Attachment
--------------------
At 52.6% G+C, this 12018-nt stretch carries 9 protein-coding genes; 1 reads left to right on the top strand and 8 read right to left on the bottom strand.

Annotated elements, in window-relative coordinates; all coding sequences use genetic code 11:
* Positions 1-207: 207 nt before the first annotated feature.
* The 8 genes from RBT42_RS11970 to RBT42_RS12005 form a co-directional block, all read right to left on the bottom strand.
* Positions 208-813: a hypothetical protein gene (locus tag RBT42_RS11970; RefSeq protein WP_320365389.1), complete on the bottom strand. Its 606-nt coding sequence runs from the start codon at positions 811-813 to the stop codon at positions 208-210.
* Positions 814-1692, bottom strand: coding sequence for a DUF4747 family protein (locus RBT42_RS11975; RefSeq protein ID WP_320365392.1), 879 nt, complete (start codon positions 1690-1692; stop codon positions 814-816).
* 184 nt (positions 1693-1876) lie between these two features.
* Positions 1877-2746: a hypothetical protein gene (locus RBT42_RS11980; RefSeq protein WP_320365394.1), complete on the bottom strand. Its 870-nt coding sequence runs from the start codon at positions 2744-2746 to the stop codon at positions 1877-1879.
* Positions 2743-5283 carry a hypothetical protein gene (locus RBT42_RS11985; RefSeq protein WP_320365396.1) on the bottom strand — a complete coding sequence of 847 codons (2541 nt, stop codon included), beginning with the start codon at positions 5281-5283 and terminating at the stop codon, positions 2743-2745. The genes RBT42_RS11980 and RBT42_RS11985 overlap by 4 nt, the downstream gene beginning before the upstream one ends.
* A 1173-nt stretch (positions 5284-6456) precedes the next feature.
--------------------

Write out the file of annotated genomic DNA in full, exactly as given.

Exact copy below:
At 52.6% G+C, this 12018-nt stretch carries 9 protein-coding genes; 1 reads left to right on the top strand and 8 read right to left on the bottom strand.

Annotated elements, in window-relative coordinates; all coding sequences use genetic code 11:
* Positions 1-207: 207 nt before the first annotated feature.
* The 8 genes from RBT42_RS11970 to RBT42_RS12005 form a co-directional block, all read right to left on the bottom strand.
* Positions 208-813: a hypothetical protein gene (locus tag RBT42_RS11970; RefSeq protein WP_320365389.1), complete on the bottom strand. Its 606-nt coding sequence runs from the start codon at positions 811-813 to the stop codon at positions 208-210.
* Positions 814-1692, bottom strand: coding sequence for a DUF4747 family protein (locus RBT42_RS11975; RefSeq protein ID WP_320365392.1), 879 nt, complete (start codon positions 1690-1692; stop codon positions 814-816).
* 184 nt (positions 1693-1876) lie between these two features.
* Positions 1877-2746: a hypothetical protein gene (locus RBT42_RS11980; RefSeq protein WP_320365394.1), complete on the bottom strand. Its 870-nt coding sequence runs from the start codon at positions 2744-2746 to the stop codon at positions 1877-1879.
* Positions 2743-5283 carry a hypothetical protein gene (locus RBT42_RS11985; RefSeq protein WP_320365396.1) on the bottom strand — a complete coding sequence of 847 codons (2541 nt, stop codon included), beginning with the start codon at positions 5281-5283 and terminating at the stop codon, positions 2743-2745. The genes RBT42_RS11980 and RBT42_RS11985 overlap by 4 nt, the downstream gene beginning before the upstream one ends.
* A 1173-nt stretch (positions 5284-6456) precedes the next feature.